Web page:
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Examples of vaccine-induced enhancement of susceptibility to virus infection or of aberrant viral pathogenesis have been documented for infections by members of different virus families. Several mechanisms, many of which still are poorly understood, are at the basis of this phenomenon. Vaccine development for lentivirus infections in general, and for HIV/AIDS in particular, has been little successful. Consequently, vaccine-induced enhancement has been a major stumble block in the development of certain flavi-, corona-, paramyxo-, and lentivirus vaccines.. For vaccine-induced enhanced susceptibility to infection with certain viruses like feline coronavirus, Dengue virus, and feline immunodeficiency virus, it has been shown that antibody-dependent enhancement (ADE) plays an important role. Other mechanisms may, either in the absence of or in combination with ADE, be involved. Consequently, vaccine-induced enhancement has been a major stumble block in the development of certain flavi-, corona-, paramyxo-, and lentivirus vaccines. Also recent failures in the development of a vaccine against HIV may at least in part be attributed to induction of enhanced susceptibility to infection. There may well be a delicate balance between the induction of protective immunity on the one hand and the induction of enhanced susceptibility on the other. The present paper reviews the currently known mechanisms of vaccine-induced enhancement of susceptibility to virus infection or of aberrant viral pathogenesis.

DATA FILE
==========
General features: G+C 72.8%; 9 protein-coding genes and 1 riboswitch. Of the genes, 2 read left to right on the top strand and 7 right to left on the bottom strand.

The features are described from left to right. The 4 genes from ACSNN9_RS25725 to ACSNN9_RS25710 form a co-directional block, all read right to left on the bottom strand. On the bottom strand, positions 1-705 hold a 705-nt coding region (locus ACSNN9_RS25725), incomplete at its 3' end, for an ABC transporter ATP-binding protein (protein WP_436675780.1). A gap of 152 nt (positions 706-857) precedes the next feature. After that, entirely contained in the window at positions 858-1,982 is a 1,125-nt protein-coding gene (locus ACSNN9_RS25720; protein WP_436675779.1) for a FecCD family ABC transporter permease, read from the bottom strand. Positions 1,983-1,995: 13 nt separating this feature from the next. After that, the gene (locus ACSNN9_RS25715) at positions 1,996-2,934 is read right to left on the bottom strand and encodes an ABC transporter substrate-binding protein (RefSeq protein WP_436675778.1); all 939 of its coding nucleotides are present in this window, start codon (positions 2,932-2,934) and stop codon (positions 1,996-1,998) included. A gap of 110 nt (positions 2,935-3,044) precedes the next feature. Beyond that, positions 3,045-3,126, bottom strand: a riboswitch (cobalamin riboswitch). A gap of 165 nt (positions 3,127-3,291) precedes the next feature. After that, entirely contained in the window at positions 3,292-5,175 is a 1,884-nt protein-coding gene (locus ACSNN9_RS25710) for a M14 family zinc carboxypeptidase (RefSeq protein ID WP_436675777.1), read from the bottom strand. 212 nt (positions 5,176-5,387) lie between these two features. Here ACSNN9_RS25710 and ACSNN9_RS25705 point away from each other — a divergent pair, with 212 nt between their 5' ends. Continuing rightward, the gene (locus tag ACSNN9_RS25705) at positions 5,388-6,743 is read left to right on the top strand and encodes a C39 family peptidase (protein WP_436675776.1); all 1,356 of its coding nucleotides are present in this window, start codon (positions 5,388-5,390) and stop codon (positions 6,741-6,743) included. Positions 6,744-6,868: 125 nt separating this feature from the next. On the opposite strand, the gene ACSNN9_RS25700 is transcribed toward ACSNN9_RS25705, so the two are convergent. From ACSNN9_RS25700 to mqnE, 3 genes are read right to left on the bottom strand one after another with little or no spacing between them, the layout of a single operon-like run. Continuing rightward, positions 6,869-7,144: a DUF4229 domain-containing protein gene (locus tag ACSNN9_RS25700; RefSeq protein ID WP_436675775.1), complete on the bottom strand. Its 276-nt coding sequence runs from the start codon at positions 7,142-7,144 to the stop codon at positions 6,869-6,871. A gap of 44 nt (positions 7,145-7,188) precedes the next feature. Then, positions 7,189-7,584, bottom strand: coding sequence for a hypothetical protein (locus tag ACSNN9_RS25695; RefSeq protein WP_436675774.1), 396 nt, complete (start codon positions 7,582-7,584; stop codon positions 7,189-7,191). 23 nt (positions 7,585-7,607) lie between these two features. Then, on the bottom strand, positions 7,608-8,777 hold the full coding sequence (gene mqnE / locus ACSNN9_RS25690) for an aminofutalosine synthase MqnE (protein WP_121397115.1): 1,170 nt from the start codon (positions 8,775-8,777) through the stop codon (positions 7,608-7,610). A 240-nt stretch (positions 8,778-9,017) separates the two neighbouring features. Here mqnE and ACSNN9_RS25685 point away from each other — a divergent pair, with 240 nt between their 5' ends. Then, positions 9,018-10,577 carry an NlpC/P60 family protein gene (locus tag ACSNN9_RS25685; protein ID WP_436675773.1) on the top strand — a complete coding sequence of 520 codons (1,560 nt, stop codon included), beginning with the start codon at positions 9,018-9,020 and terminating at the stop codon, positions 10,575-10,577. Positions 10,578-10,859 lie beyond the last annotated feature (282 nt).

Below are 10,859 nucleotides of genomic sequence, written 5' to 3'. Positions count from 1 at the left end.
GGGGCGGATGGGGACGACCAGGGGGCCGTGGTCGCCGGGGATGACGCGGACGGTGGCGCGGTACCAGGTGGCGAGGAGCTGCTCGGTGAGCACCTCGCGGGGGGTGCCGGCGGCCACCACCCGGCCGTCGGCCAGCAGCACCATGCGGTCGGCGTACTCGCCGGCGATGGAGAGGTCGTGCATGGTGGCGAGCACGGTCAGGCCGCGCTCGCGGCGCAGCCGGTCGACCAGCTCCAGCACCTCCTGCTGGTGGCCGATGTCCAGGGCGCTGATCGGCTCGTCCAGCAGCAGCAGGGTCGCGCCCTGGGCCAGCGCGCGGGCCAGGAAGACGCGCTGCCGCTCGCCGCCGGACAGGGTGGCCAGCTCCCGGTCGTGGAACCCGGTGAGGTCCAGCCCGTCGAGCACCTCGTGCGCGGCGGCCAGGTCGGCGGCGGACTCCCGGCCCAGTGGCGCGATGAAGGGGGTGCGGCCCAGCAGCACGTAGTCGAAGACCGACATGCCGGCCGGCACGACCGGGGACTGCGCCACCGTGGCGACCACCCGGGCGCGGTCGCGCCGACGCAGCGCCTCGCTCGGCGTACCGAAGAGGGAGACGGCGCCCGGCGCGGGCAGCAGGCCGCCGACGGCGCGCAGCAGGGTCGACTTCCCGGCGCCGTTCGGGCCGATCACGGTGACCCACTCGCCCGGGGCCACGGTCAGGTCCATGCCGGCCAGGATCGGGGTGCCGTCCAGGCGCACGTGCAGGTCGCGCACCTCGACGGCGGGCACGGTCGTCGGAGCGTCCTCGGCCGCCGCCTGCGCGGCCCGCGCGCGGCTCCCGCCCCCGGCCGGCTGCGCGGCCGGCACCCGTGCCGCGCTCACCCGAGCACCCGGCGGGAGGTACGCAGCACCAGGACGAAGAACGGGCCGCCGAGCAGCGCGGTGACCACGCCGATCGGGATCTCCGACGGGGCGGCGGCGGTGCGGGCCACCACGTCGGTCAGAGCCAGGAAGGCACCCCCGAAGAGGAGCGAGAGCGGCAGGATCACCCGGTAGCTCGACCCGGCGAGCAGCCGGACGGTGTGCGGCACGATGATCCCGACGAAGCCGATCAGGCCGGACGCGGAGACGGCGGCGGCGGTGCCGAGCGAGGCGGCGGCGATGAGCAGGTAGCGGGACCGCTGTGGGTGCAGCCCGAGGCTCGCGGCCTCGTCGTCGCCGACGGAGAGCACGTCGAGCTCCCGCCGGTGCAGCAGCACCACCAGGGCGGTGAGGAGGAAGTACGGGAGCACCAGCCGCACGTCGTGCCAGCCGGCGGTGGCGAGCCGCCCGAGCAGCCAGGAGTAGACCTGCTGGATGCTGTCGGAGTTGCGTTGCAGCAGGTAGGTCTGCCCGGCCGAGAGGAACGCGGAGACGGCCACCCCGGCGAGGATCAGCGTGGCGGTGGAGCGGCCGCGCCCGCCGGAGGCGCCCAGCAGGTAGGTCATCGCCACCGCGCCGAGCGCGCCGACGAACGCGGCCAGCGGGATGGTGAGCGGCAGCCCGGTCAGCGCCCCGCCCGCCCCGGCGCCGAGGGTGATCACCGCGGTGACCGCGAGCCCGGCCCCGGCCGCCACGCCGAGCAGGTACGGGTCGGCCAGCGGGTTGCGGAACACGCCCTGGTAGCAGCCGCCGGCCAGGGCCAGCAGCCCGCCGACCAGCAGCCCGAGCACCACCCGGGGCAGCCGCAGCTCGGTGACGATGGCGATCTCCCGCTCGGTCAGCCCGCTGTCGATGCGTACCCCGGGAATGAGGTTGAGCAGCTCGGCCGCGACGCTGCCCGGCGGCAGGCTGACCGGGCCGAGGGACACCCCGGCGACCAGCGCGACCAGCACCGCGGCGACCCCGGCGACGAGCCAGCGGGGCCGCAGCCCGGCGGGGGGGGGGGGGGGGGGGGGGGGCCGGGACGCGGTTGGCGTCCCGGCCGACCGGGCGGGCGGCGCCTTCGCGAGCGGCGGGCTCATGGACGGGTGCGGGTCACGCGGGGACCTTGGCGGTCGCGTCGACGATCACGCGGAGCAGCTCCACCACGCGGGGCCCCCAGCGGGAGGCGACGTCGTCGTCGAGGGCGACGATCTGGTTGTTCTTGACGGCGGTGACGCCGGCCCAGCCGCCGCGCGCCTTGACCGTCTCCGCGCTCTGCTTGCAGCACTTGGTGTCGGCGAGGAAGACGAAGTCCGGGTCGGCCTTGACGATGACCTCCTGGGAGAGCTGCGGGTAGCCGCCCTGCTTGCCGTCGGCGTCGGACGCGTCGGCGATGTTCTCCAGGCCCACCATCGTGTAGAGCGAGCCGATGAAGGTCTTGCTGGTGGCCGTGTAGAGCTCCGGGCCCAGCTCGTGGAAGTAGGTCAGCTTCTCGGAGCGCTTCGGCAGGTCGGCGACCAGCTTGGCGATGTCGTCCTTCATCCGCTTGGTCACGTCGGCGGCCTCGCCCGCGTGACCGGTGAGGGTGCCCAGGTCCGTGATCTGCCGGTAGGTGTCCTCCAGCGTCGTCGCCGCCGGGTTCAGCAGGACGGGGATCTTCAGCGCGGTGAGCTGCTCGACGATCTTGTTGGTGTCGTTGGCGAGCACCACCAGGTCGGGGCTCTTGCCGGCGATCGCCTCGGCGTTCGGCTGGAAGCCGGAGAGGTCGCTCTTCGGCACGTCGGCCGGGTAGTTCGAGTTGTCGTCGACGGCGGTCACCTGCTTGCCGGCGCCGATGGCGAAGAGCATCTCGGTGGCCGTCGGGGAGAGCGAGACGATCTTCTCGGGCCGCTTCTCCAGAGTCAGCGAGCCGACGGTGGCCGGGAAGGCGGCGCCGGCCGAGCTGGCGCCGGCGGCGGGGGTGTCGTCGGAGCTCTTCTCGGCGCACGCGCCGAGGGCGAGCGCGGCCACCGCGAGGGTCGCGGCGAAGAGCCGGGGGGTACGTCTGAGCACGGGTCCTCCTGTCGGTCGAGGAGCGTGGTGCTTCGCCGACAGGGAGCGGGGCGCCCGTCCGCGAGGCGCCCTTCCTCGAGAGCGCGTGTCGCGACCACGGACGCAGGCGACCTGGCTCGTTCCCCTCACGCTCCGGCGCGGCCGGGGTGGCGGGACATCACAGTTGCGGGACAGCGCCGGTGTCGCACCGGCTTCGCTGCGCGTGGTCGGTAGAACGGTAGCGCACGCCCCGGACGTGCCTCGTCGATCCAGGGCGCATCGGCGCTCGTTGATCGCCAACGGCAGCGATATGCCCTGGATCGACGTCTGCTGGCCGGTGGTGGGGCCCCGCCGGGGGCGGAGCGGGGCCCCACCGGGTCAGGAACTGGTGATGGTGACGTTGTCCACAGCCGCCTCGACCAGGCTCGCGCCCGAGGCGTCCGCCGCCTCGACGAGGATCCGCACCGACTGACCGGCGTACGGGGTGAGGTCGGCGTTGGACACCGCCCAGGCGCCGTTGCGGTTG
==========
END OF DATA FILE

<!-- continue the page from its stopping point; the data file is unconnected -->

Keywords: Vaccine, Enhancement, ADE, HIV, Lentivirus
Lentiviruses have infected several mammalian species including humans (human immunodeficiency virus-1 (HIV-1) and HIV-2), non-human primates (simian immunodeficiency viruses (SIV's)) and cats (feline immunodeficiency virus (FIV)), sometimes affecting a significant proportion of the host population (for reviews see , ). Despite their relatively wide distribution, the transmission of lentiviruses is generally not very efficient. After inoculation, the virus enters host target cells via interaction with one or more cellular receptors. For HIV-1, HIV-2 and SIV, CD4 is used as the primary receptor while chemokine receptors like CCR-5 or alternatively CXCR-4 are required as secondary receptor. Similarly, FIV enters its target cell using CD134 as a primary and CXCR-4 as a co-receptor. Interference with viral entry by vaccine-induced antibodies or antiviral therapy has been one of the major goals in the development of lentiviral intervention strategies. In spite